I first experienced some of my early favorite films in the back of a Chevy Suburban headed from Nebraska to Louisiana or Mississippi.
During summers when I was younger, we would drive south for about 950 miles to visit my grandparents, who lived in Baton Rouge, La., and Hattiesburg, Miss.If we didn't stop, it took 15 hours to drive from our home in Omaha to reach either set of grandparents. But as anyone else who grew up with young siblings or has multiple children of their own will tell you, not stopping is rarely an option.
While my mom and dad would sit in the front, listening to music—often Shania Twain, which explains why I still know every word of "I Feel Like a Woman"—my two sisters and I would sprawl out on pillows and blankets on the folded-out backseat, huddling around a portable TV and an endless supply of VHS tapes.
Like many current-generation Jacksonians, I grew up at the tail end of Disney's Gilded Age, so I had plenty of great animated films in my collection.
However, one thing that I didn't anticipate seeing in my lifetime was how many of my favorites didn't make the cut alongside "The Little Mermaid," "Aladdin" and "The Lion King" on today's pop-culture syllabus. While the movies on those beloved VHS tapes may not be as well known now, that certainly didn't affect my enjoyment of them in the past, and it hasn't in the present.
As Exhibit A, I submit a quotable tearjerker of a film called "The Fox and the Hound." If you aren't familiar with the story, here's the elevator-pitch synopsis: A fox cub and a hound-dog puppy become fast friends, but over the years, they develop into their roles as hunter and prey, which threatens their bond. The plot is simple—it is a cartoon, after all—but as a kid, I watched that movie, which was already a decade old at that point, on a 12-inch TV screen, and I learned that loyalty matters, that perceived societal roles should never trump your friendships and that it's OK to have faith in people, even if they let you down sometimes. Remember, I was watching a cartoon fox talking to a cartoon dog.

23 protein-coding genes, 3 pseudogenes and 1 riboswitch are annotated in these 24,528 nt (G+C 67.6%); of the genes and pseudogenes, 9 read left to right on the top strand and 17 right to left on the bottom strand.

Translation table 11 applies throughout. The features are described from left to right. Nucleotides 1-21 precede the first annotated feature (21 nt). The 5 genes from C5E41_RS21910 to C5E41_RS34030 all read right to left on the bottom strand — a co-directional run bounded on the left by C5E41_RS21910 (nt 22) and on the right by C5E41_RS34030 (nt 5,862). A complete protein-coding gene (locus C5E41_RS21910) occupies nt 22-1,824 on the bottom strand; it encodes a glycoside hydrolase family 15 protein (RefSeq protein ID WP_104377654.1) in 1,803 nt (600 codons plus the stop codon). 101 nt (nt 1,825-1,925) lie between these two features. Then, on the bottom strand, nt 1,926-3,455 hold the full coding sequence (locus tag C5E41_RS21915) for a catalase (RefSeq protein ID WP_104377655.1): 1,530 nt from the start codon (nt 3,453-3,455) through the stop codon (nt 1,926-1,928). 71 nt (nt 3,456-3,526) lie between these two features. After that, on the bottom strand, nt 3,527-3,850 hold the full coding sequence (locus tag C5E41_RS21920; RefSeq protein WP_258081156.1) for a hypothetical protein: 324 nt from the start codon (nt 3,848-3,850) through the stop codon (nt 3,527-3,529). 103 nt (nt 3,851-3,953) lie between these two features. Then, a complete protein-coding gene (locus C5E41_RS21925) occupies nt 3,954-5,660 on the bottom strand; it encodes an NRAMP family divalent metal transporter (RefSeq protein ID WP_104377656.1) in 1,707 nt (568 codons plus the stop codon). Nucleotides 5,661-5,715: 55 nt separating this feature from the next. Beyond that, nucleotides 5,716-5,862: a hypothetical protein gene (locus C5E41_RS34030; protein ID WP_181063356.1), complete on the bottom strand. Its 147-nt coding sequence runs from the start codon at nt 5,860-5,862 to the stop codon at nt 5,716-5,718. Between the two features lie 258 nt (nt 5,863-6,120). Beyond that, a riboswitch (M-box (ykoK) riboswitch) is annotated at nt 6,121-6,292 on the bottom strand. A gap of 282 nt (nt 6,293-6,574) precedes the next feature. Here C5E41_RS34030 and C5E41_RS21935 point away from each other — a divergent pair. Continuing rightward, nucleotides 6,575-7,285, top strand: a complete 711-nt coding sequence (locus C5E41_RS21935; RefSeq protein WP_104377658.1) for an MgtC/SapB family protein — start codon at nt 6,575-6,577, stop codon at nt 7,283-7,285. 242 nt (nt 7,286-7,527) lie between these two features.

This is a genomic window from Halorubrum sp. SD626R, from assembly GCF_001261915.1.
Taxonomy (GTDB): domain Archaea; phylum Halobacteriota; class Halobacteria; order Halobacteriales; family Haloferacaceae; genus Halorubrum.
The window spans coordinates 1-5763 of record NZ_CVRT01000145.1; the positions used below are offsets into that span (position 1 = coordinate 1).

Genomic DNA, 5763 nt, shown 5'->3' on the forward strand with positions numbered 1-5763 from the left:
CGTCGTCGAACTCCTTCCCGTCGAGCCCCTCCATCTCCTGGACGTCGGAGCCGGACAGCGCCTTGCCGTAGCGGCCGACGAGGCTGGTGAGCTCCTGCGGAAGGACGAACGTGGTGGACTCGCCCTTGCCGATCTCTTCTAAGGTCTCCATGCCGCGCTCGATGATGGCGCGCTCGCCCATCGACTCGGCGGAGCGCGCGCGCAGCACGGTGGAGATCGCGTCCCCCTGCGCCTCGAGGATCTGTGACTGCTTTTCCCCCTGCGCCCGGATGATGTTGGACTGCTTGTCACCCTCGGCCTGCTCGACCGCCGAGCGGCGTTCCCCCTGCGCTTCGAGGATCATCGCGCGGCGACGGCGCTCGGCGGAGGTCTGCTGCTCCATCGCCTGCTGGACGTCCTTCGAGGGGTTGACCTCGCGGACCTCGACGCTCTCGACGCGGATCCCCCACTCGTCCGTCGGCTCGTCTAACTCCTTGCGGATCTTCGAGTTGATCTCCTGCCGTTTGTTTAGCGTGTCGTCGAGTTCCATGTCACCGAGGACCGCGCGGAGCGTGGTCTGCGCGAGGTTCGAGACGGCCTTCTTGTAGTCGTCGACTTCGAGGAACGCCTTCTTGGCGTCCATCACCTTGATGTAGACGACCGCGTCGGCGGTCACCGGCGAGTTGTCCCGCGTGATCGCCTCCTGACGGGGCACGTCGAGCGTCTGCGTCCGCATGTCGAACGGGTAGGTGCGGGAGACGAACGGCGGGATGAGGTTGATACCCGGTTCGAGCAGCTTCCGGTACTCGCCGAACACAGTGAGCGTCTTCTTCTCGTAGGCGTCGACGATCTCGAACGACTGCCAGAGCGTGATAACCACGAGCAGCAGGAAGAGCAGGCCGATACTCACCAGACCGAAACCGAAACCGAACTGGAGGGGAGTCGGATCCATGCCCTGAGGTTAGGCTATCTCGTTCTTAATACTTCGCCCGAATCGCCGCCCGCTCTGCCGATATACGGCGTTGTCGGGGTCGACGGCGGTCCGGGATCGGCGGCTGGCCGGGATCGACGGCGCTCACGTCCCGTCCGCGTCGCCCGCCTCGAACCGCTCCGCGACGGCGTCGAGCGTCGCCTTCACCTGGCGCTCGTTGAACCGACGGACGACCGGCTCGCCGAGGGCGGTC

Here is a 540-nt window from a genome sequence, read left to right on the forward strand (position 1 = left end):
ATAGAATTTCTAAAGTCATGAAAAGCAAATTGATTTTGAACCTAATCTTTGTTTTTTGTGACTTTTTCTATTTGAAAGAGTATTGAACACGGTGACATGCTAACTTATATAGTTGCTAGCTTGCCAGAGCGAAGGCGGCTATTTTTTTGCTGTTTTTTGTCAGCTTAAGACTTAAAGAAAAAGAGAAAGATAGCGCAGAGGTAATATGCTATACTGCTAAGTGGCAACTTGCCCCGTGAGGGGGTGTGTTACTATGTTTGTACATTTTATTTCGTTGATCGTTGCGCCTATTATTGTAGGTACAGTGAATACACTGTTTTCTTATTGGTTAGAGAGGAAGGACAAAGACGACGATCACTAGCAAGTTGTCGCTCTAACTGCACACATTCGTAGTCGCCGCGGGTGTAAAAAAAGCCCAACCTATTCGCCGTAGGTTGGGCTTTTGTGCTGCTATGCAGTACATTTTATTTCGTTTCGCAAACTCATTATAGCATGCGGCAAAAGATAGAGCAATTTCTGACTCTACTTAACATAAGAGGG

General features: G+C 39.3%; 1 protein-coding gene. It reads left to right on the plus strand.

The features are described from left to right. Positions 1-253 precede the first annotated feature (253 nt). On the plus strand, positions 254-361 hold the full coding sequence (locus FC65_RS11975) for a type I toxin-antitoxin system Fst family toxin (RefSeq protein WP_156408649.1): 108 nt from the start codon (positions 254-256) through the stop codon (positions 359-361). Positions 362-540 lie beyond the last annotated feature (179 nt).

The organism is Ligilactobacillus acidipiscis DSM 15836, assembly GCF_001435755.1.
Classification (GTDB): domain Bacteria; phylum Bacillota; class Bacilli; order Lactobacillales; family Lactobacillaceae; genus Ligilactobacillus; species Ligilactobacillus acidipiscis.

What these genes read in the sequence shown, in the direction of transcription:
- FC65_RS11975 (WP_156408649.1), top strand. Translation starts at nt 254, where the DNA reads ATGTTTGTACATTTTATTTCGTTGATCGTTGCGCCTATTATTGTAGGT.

As an adult, I still have a deep respect and love for the magic of movies, though I tend to see them in theaters instead of moving vehicles these days. Of course, if I don't feel like stepping foot in a cinema, I can rent something on iTunes, stream it on Netflix or even go to Kroger, buy a box of Pop-Tarts and come home with a Redbox copy of "Straight Outta Compton."
But even with the many methods we have for viewing films, being a modern moviegoer can be hard, and it's not because the price of popcorn operates on its own inflation scale.
One thing that I know about myself is that I can be critical, even when it comes to the things that I enjoy immensely, including films, music, TV shows, books and just about anything else that can challenge me on an emotional or intellectual level. Between analyzing details of pop-song lyrics and internally rewriting dialog in bad sci-fi movies, that personality trait can be kind of useless at times, but I actually don't mind it. In fact, I sometimes like when my inner critic comes out because judging art based on my initial likes or dislikes is easy. Offering a fully rendered criticism, on the other hand, requires me to look deeper, to ask questions beyond myself and to acknowledge it all, the good and the bad.